Gothic Architecture: A Lecture for the Arts and Crafts Exhibition Society. by William Morris, 1834-96. Hammersmith: William Morris, Kelmscott Press, 1893. Illustrated: Pages 44 and 45. 14.5 x 10.5 cm. Bookplates: Philip D. Sherman. Koopman Collection. Koopman Collection, John Hay Library, Brown University. Beckwith, Victorian Bibliomania catalogue no. 51

Commentary by Alice H. R. H. Beckwith

William Morris gave the lecture which comprises Gothic Architecture in 1889, the second year of events presented by the Arts and Crafts Society (Cary, 187). This version of the text was set up at the Kelmscott Press and then printed at the New Gallery during the Arts and Crafts Exhibition in 1893. It was reprinted twice during the two-month run of the show, which suggests it was popular. Morris used his own Golden type, his specially made black and red inks and hand-made paper, and bound the whole in half holland with a linen spine. Gothic Architecture's sixteenmo size and its four-line initials appear here for the first time in a Kelmscott book. The Koopman Collection copy is one of the very rare first issues of the first edition, with two misspellings: "gild" on page 41, and as seen in the illustration, "Van Eyk" in the first line of page 45. Morris corrected these spellings in later printings.

Throughout his lecture Morris wove together themes of architecture and the book arts, creating the sense of a total environment for the mind and the eye. On pages 44-45 he treated what he called literary and household furnishings, moving between the fields of literature, architecture, painting, weaving, and embroidery. This interrelationship of many arts is not surprising in a lecture given to an arts and crafts society, and it is typical of the integrated view which Ruskin, Morris and their followers held. When Morris wrote about architecture he thought of books, and when he discussed books he praised architecture. In a fragmentary essay, "Some Thoughts on the Ornamented Manuscripts of the Middle Ages," Morris again crossed the boundaries of individual media and described his love of well-made buildings and books: "If I were asked to say what is at once the most important production of Art and the thing most to be longed for, I should answer a beautiful House; and if I were further asked to name the production next in importance and the thing next to be longed for, I should answer, a beautiful Book" (Peterson, I).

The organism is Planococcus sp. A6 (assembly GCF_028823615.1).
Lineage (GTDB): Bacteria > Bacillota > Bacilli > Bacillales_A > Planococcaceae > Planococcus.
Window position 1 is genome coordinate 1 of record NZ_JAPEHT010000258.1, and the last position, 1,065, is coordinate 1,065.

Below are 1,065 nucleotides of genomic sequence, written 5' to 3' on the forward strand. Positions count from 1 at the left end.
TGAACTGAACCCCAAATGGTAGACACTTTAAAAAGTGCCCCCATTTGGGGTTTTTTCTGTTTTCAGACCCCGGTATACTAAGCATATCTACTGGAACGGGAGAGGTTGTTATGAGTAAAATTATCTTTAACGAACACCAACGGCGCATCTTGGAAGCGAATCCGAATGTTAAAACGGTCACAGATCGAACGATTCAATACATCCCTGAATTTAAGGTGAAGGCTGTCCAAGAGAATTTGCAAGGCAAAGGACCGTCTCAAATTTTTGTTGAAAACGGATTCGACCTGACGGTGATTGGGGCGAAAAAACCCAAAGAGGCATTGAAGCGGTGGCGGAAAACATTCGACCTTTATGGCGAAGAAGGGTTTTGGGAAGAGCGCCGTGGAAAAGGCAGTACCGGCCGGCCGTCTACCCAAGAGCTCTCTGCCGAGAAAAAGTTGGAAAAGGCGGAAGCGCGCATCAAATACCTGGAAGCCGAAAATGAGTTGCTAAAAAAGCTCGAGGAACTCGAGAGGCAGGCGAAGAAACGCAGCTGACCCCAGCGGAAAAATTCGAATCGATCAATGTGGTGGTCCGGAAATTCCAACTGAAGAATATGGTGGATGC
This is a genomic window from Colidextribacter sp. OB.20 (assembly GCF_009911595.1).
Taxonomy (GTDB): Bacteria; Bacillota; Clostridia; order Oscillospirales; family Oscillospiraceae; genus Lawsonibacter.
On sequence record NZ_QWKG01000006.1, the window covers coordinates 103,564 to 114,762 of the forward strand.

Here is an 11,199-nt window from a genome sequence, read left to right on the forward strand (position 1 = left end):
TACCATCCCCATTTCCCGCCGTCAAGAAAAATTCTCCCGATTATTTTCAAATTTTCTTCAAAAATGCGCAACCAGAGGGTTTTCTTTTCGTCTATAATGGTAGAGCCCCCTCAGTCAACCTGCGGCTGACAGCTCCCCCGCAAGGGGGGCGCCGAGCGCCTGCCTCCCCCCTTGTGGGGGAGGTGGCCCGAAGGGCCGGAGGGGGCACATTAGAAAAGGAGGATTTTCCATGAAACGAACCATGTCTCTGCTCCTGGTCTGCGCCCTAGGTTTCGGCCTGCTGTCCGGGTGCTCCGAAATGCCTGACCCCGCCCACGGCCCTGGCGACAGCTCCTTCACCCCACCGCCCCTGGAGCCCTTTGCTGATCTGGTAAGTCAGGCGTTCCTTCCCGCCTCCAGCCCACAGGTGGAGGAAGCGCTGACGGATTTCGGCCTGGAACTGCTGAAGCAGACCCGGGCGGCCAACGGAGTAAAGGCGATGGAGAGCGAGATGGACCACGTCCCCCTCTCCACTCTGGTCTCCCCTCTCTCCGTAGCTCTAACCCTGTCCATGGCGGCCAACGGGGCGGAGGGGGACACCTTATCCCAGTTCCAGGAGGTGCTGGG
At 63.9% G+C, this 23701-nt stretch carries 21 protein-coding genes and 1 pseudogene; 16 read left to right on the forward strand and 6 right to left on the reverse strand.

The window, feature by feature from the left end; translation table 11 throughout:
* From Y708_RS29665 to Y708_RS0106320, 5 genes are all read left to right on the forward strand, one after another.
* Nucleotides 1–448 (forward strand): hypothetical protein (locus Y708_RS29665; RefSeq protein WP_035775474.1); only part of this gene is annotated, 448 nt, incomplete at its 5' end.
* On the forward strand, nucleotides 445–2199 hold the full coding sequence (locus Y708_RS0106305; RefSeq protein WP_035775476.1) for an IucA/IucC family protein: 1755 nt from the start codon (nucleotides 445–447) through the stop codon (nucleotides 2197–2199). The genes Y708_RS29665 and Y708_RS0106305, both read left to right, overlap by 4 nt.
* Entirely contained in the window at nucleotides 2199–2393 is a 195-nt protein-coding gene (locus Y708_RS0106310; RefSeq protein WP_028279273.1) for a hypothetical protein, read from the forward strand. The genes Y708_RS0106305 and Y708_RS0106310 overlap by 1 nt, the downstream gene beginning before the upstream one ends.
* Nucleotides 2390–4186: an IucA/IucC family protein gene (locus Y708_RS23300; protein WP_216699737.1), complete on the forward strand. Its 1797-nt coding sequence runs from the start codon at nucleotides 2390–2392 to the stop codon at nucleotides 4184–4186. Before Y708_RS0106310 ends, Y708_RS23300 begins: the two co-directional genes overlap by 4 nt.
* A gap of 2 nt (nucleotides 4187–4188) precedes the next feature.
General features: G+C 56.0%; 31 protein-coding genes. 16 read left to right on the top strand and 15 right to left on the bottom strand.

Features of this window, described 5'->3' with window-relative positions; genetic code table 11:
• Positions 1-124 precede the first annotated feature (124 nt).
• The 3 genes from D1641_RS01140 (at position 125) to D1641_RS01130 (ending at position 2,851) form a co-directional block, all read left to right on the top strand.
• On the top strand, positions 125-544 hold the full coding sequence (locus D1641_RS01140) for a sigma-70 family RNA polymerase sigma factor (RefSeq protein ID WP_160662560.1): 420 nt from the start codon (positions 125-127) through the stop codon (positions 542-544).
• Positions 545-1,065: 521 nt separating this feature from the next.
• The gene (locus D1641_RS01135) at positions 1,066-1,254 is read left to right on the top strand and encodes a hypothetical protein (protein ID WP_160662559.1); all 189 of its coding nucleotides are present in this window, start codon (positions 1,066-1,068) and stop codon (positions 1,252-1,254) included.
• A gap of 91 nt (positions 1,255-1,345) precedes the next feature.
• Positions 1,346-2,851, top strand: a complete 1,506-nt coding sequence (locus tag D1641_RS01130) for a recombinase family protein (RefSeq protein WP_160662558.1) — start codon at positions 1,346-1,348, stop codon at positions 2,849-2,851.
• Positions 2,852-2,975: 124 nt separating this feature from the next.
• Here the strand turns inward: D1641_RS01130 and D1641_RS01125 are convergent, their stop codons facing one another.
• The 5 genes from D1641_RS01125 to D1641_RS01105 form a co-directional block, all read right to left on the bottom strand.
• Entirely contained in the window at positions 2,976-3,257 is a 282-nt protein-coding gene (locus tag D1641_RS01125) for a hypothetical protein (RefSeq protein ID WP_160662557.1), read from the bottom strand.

References

Beckwith, Alice H. R. H. Victorian Bibliomania: The Illuminated Book in Nineteenth-Century Britain. Exhibition catalogue. Providence. Rhode Island: Museum of Art, Rhode Island School of Design, 1987.

Cary, Elizabeth Luther. William Morris, Poet, Craftsman, Socialist. New York and London: G.P. Putnam's Sons, 1902.

Morris, William. Gothic Architecture: A Lecture for the Arts and Crafts Exhibition Society Hammersmith: William Morris, Kelmscott Press, 1893.

Peterson, William S. The Ideal Book, Essays and Lectures on the Art of the Book. Berkeley: University of California Press, 1982.


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